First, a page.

When California is home to more than 10 million immigrants, the state’s attorney general took action to protect immigrant families and children with immigrant parents who could be affected by the recent Trump Administration public charge rule.
Attorney General Xavier Becerra led a multistate coalition in challenging in court the Trump Administration’s Inadmissibility on Public Charge Grounds Final Rule, known as the “Department of Homeland Security (DHS) Public Charge Rule.
“This cruel policy would force working parents and families across the nation to forego basic necessities like food, housing, and healthcare out of fear. That is simply unacceptable,” said Becerra who is leading the coalition of five attorney general including Maine, Oregon, Pennsylvania, and the District of Columbia.
The lawsuit, filed on Aug. 16 in the U.S. District Court for the Northern District of California, claims the Rule targets working immigrants and their families by creating unnecessary new barriers to lawful admission to the United States.
“In California we know that welcoming and investing in all communities makes our entire nation stronger,” Becerra said. “I know this being the son of hard-working, modest immigrants who likely would have been victims of this regressive policy. We will fight this unlawful rule every step of the way.”
Immigrants advocates believes the Public Charge Rule discourages hardworking eligible immigrants and their families from accessing critical health, nutrition, and housing programs that supplement their modest wages and help them make ends meet.
It will also create such a strict standard that, if it were applied to citizens across the country, a substantial portion would be considered likely to be a ‘public charge’, according to Becerra’s office.
Gov. Gavin Newsom and Becerra held a press conference at the California State Capitol, Governor’s Press Conference Room on Aug. 16 to announce legal action on immigration.
“Immigrants literally built this nation, and today help make California an economic engine that powers our country,” said Newsom. “This latest move by the federal administration to demonize immigrants is personal for us, in a state where half of our children have at least one immigrant parent.”
In the lawsuit, the Attorneys General argue that the Rule:
▪ Violates the Equal Protection Guarantee of the Fifth Amendment: The Rule will disproportionately block admission of non-white, non-European immigrants from Asia, Latin America, and Africa. It will also prevent higher numbers of immigrants of color from extending their visas or becoming lawful permanent residents, and ultimately create more obstacles in the path to U.S. citizenship.
▪ Arbitrary and Capricious: The Rule punishes immigrants for participating in widely used public benefits programs that are designed to mitigate economic inequality and bolster self-sufficiency, particularly among low wage workers. The Rule also fails to adequately assess the costs that increasing the poverty of families and U.S. citizen children will have on the Nation, its states, and communities.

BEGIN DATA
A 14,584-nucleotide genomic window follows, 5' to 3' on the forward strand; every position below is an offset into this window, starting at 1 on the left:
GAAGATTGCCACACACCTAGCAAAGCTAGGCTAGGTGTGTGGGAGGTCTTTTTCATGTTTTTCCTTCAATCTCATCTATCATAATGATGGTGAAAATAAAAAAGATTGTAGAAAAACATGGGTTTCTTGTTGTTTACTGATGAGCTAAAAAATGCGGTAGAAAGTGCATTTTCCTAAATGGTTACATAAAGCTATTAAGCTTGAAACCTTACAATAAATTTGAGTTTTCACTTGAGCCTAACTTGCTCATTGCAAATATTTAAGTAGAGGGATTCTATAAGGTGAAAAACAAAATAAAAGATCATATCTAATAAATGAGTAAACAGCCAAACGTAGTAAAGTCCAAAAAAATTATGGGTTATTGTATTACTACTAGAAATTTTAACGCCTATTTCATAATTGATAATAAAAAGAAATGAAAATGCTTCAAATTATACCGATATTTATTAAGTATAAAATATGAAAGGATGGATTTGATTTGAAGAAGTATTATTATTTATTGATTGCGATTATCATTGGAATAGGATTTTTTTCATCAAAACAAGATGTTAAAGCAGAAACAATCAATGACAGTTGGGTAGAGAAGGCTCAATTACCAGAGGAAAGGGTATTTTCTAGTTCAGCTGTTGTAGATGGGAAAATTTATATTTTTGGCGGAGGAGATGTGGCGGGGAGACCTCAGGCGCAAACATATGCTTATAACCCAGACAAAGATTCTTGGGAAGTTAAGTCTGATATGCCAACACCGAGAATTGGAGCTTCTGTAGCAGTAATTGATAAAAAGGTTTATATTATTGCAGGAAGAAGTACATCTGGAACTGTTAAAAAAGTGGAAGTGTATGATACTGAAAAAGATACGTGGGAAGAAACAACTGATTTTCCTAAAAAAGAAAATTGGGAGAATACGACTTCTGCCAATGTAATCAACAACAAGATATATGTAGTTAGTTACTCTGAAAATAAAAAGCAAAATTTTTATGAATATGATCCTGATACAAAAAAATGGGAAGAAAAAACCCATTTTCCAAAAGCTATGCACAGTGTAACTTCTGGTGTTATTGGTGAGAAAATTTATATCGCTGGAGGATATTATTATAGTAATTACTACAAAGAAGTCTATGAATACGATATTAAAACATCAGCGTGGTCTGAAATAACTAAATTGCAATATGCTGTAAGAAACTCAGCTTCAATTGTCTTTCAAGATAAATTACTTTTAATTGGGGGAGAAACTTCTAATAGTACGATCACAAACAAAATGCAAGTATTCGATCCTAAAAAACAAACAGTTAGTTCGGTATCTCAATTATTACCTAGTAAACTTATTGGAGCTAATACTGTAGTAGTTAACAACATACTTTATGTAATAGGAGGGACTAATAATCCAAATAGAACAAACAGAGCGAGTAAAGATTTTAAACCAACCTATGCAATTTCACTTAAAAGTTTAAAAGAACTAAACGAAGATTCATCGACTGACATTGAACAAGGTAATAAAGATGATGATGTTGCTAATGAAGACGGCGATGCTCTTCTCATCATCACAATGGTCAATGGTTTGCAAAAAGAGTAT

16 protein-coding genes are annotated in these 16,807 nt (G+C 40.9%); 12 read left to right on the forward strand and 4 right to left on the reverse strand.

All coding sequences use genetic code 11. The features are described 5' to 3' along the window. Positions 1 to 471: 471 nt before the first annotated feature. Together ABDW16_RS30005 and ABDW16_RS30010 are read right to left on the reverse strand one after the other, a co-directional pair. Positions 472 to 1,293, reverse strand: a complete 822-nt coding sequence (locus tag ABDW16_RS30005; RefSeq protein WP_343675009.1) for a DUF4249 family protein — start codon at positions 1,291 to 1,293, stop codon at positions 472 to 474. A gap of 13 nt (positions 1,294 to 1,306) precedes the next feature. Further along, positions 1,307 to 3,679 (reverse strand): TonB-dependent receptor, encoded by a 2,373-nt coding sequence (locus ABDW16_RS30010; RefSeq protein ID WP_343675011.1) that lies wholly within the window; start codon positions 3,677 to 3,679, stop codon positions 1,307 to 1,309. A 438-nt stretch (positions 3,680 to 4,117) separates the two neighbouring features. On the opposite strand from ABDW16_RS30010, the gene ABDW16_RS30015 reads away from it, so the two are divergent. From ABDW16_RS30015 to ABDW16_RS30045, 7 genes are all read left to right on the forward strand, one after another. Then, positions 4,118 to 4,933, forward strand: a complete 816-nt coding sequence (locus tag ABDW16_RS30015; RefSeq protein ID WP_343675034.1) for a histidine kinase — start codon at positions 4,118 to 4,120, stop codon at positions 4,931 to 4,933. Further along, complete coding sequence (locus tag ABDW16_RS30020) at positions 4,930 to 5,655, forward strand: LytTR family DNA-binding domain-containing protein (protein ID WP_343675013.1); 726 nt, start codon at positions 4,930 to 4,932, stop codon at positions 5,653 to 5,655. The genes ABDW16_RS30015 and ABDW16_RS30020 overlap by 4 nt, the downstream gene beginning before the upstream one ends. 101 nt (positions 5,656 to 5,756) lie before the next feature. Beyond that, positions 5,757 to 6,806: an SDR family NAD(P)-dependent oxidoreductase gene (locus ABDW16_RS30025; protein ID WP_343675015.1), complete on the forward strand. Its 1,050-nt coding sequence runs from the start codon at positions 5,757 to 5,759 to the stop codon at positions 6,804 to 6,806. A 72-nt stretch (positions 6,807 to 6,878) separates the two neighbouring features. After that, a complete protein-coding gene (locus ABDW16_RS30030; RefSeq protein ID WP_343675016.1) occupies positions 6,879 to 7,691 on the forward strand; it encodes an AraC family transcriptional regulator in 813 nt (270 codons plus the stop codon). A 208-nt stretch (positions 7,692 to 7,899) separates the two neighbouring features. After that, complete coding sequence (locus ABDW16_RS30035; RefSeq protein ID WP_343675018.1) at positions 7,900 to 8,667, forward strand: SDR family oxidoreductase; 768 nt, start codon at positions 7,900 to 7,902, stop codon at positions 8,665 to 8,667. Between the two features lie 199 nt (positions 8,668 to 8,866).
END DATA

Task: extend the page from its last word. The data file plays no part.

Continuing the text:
▪ Contrary to Law: The Rule is contrary to law, interferes with the states’ rights to protect their residents, and exceeds the Administration’s authority under federal immigration law by circumventing congressional intent.
“This new rule, designed to create fear in immigrant families, is cruel and threatens our public health,” Newsom said. “That is not who we are in California, and not who we are as Americans.
“We’re standing up to the Trump Administration in court to protect our economy, our families, and our most sacred values,” Newsom said.
According to the Attorney General’s office, public benefit programs are designed to help working families make ends meet and ensure strong, healthy families in California.
Current guidance by the federal government defines a public charge as a person who is primarily dependent on either public cash assistance for income maintenance or institutional long-term care at the government’s expense.
The public charge rule declares that use of additional government programs, including nutrition and food support through CalFresh (California’s Supplemental Nutrition Assistance Program), healthcare through Medi-Cal (California’s Medicaid program), and housing for families through Section 8 housing assistance, now constitute grounds for a public charge determination.
State officials as well as health and immigrant advocates believe these changes would discourage many immigrants and mixed immigration-status families, who are not otherwise subject to the rule, from accessing benefits for which they are eligible and entitled. It will also make it harder for hard-working, low and moderate-income immigrants to be admitted into the United States or get green cards.
On Oct. 10, 2018, the Department of Homeland Security issued a proposed rule that would significantly change the grounds for excluding immigrants under the Immigration and Nationality Act. Two month later, (Dec. 10, 2018), Becerra submitted a comment letter urging the Department of Homeland Security and the Citizenship and Immigration Services (USCIS) to withdraw the proposed rule.
On Aug. 12, 2019, the Rule was posted in the federal register and Attorney General Becerra criticized the Rule detailing how it will negatively impact California’s public health, social services, housing, educational programs and economy.
This new rule takes effect until October 15.